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nceca -- one more perspective

updated tue 22 mar 05


Nancy Udell on mon 21 mar 05

Why not weigh in since we're having this conversation? This was my
first NCECA.
I was glad to meet folks in the clay art room and wish I had spent more
time there. Wayne, thanks for the boa! It was fun to wear.... Mel,
lovely to put a face with your ever gracious, poetic and thoughtful
moderation of this list.

Opening comment: Having organized conferences myself, I know how hard
it is. And a conference of this size is a real challenge. It's
particularly hard if you are serving more than one master, and I
imagine that's the case here. I can only guess the demands (implicit
and explicit) that were placed on conference organizers to give a nod
here and and recognition there. The balance between keeping egos
assuaged and presenting a cohesive, relevant program is a tough one --
again -- especially where relevance means many different things to many

A few specific comments on the conference:

1. Keynote address was excellent BUT the opening remarks/ceremonies
were absurdly long and sneakily inserted for over an hour before
Hughes' talk when the program said "Robert Hughes 7-9pm." Having an
introduction for the person who is going to introduce is over-the-top
silly, boring, annoying, etc. It seemed like a lot of mutual back
patting --which is fine -- but don't bill it as the keynote address.
Bill it as opening ceremony or something else and let people come in
for the keynote separately. Or make it shorter.
2. Agree with all the comments on the shows being spread out and busses
not working well and tours being poorly organized. I could have done
more to walk to the shows near the conference center, but after
spending 4 hours doing 2 of the 11 stops on one of the two bus loops
wednesday, I decided to focus on things at the center. That's a shame
because the work I did see at shows was good.
3. Twosome Threesome Gruesome Gleesom was mildly interesting, but
mostly because I have no formal education in art history and have never
had anyone show me a series of slides a and talk about them. But the
lecturer had the feel of someone who has not been given a candid
evaluation of his performance in a good long while: talk was
disorganized and and rather rambling with no effort made at cohesive
presentation. Ah, tenure.
4. Walked out of vase is a vase is a vase after a very short time.
Seemed a bit over the top and, well, boring.
5. Not your grandmother's tea cup and pot was an excellent, well
organized, well presented talk about the history of the use of china
paints by studio potters and other ceramic artists in the last 35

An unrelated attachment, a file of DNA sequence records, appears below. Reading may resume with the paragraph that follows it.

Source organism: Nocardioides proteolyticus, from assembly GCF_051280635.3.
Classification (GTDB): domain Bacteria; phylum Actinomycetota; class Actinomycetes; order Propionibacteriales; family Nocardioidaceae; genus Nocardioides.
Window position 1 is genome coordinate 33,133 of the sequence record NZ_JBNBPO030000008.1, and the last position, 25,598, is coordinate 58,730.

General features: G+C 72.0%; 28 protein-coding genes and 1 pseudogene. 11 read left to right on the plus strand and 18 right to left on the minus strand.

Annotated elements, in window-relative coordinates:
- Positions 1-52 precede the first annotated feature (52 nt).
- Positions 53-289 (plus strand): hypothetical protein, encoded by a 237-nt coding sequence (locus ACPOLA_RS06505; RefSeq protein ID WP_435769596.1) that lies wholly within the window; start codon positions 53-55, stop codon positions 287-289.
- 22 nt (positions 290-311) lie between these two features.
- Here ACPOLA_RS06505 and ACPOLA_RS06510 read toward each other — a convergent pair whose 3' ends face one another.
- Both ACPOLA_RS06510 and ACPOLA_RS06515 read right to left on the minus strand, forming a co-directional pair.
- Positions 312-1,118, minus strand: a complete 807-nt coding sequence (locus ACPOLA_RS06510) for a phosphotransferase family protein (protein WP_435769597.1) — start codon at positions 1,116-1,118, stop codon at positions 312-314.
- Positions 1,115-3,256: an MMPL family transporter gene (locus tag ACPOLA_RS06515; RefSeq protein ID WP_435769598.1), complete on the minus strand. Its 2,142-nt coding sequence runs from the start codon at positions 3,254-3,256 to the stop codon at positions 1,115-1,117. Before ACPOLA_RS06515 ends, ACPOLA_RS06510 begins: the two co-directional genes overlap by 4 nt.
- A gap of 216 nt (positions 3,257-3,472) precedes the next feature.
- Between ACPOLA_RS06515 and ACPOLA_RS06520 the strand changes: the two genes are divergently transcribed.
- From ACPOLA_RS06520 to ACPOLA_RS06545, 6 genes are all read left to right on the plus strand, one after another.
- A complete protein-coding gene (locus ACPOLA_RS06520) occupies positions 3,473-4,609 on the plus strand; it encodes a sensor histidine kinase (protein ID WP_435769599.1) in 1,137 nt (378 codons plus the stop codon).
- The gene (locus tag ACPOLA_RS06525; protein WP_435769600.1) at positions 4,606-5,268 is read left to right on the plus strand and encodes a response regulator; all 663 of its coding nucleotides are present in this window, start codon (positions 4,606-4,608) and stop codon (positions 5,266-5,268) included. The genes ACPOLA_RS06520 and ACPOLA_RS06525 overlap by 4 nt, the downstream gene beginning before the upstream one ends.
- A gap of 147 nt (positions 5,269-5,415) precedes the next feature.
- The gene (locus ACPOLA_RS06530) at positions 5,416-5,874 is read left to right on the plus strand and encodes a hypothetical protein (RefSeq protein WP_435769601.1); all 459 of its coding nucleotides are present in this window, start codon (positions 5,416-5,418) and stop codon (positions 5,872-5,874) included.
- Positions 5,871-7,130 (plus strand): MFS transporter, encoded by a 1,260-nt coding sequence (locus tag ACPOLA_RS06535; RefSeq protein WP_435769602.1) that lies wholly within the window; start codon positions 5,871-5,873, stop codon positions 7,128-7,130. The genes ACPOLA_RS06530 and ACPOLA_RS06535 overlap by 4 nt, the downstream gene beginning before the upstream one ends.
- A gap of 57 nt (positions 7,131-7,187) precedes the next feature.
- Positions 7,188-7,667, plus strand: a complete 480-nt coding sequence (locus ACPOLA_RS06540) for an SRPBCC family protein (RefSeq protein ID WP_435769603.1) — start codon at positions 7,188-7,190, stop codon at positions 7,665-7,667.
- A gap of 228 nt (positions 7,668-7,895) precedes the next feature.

years. I learned a lot.
6. Exhibition hall was great and convenient... but huge and crowded.
7. Soda show at potters guild was beautiful. Swedish show at Maryland
Institute was also great, as was the retrospective on the duck guy (?).
Santa Fe Clay dinner ware show at Wyndam was nice in that you could
touch everything. But crowded. Will go back up to see shino show next
8. Demos were interesting and set up (visibility) good.
9. Student show was good and made me smile a lot.
10. Pre conference workshop with Malcolm Davis, Jeff Osterich, Lynn
Smiser Bowers and Steven Hill was very good. The slide shows presented
by each of the artists were unique, personal and inspirational. Some
logistical issues with set up, but a valiant effort by Baltimore
Clayworks and generally a very good time.

Overall, the best things that happened to me at NCECA were random
inspirational conversations I had with people I happened to sit next to
or struck up conversations with. Two such conversations sent me in new
directions with my work and for that I am very grateful. I happened to
run into people who were open and generous and working through many of
the same issues I am struggling with, and my conversations alone were
worth the price of admission. It is nice being around all clay folks.

I'm glad I went, but not sure I would do it again. That may seem
strange after what I just said, but overall it was too huge, crowded,
and too many choices. I harken back to Barry Schwartz's new book about
the paradox of choice -- sometimes we are actually happier with fewer
choices. Give me two lectures (or a choice between a lecture, a demo,
the exhibition hall, or slides) to choose from in each time slot and
call it a day. The sheer number and complicated timing and locations
of the events at times caused me to choose nothing, and I think
detracted from any chance of an overall conference "feel" or "gel" for
participants. As an annual event, I would not place it high on my
list, but thanks to the organizers who I know did a LOT of work.


Nancy, in MD, going back down to the studio tho it's a sunny afternoon